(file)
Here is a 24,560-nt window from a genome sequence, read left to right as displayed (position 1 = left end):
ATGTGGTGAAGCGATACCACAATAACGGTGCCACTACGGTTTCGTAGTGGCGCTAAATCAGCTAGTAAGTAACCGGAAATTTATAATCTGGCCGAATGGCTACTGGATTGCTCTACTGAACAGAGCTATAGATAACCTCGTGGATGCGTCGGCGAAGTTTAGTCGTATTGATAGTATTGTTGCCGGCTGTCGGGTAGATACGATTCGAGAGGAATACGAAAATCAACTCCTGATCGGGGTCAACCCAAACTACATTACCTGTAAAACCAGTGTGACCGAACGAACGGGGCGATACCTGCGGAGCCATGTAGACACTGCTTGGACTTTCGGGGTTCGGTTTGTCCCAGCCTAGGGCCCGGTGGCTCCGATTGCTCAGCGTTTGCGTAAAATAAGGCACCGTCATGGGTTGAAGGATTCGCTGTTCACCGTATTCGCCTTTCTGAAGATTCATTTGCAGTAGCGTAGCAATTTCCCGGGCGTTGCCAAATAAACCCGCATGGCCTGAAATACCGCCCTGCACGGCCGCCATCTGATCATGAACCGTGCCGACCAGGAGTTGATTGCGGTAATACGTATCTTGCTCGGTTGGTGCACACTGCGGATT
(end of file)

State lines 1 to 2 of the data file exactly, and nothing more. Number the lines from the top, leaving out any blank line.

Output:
Here is a 24,560-nt window from a genome sequence, read left to right as displayed (position 1 = left end):
ATGTGGTGAAGCGATACCACAATAACGGTGCCACTACGGTTTCGTAGTGGCGCTAAATCAGCTAGTAAGTAACCGGAAATTTATAATCTGGCCGAATGGCTACTGGATTGCTCTACTGAACAGAGCTATAGATAACCTCGTGGATGCGTCGGCGAAGTTTAGTCGTATTGATAGTATTGTTGCCGGCTGTCGGGTAGATACGATTCGAGAGGAATACGAAAATCAACTCCTGATCGGGGTCAACCCAAACTACATTACCTGTAAAACCAGTGTGACCGAACGAACGGGGCGATACCTGCGGAGCCATGTAGACACTGCTTGGACTTTCGGGGTTCGGTTTGTCCCAGCCTAGGGCCCGGTGGCTCCGATTGCTCAGCGTTTGCGTAAAATAAGGCACCGTCATGGGTTGAAGGATTCGCTGTTCACCGTATTCGCCTTTCTGAAGATTCATTTGCAGTAGCGTAGCAATTTCCCGGGCGTTGCCAAATAAACCCGCATGGCCTGAAATACCGCCCTGCACGGCCGCCATCTGATCATGAACCGTGCCGACCAGGAGTTGATTGCGGTAATACGTATCTTGCTCGGTTGGTGCACACTGCGGATT